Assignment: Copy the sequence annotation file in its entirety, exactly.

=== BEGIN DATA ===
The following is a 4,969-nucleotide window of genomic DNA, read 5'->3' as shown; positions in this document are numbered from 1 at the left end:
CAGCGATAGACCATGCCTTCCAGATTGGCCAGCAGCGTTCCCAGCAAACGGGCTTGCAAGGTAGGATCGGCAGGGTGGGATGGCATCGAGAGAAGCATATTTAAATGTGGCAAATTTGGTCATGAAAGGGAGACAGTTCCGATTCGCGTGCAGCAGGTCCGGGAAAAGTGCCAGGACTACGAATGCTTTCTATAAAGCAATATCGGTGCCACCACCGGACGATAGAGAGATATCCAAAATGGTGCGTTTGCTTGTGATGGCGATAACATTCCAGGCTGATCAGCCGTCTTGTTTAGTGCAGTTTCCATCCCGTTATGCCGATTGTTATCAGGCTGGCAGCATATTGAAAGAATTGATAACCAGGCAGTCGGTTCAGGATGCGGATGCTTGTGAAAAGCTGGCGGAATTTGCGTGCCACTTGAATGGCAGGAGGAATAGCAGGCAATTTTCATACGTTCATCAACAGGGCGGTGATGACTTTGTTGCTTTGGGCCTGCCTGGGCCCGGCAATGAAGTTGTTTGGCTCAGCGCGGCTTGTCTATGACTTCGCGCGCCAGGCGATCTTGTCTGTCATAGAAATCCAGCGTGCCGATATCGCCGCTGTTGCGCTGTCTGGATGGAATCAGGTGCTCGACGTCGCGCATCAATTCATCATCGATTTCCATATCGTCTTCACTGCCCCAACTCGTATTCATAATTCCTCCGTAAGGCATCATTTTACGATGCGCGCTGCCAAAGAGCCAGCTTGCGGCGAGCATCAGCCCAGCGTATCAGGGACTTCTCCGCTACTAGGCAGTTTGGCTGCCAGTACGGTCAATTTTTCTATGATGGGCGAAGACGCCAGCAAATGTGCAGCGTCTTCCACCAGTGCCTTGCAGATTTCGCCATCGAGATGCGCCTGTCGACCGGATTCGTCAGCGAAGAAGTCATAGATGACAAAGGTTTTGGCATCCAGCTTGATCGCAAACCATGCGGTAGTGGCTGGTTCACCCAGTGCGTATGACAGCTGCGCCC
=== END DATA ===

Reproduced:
The following is a 4,969-nucleotide window of genomic DNA, read 5'->3' as shown; positions in this document are numbered from 1 at the left end:
CAGCGATAGACCATGCCTTCCAGATTGGCCAGCAGCGTTCCCAGCAAACGGGCTTGCAAGGTAGGATCGGCAGGGTGGGATGGCATCGAGAGAAGCATATTTAAATGTGGCAAATTTGGTCATGAAAGGGAGACAGTTCCGATTCGCGTGCAGCAGGTCCGGGAAAAGTGCCAGGACTACGAATGCTTTCTATAAAGCAATATCGGTGCCACCACCGGACGATAGAGAGATATCCAAAATGGTGCGTTTGCTTGTGATGGCGATAACATTCCAGGCTGATCAGCCGTCTTGTTTAGTGCAGTTTCCATCCCGTTATGCCGATTGTTATCAGGCTGGCAGCATATTGAAAGAATTGATAACCAGGCAGTCGGTTCAGGATGCGGATGCTTGTGAAAAGCTGGCGGAATTTGCGTGCCACTTGAATGGCAGGAGGAATAGCAGGCAATTTTCATACGTTCATCAACAGGGCGGTGATGACTTTGTTGCTTTGGGCCTGCCTGGGCCCGGCAATGAAGTTGTTTGGCTCAGCGCGGCTTGTCTATGACTTCGCGCGCCAGGCGATCTTGTCTGTCATAGAAATCCAGCGTGCCGATATCGCCGCTGTTGCGCTGTCTGGATGGAATCAGGTGCTCGACGTCGCGCATCAATTCATCATCGATTTCCATATCGTCTTCACTGCCCCAACTCGTATTCATAATTCCTCCGTAAGGCATCATTTTACGATGCGCGCTGCCAAAGAGCCAGCTTGCGGCGAGCATCAGCCCAGCGTATCAGGGACTTCTCCGCTACTAGGCAGTTTGGCTGCCAGTACGGTCAATTTTTCTATGATGGGCGAAGACGCCAGCAAATGTGCAGCGTCTTCCACCAGTGCCTTGCAGATTTCGCCATCGAGATGCGCCTGTCGACCGGATTCGTCAGCGAAGAAGTCATAGATGACAAAGGTTTTGGCATCCAGCTTGATCGCAAACCATGCGGTAGTGGCTGGTTCACCCAGTGCGTATGACAGCTGCGCCC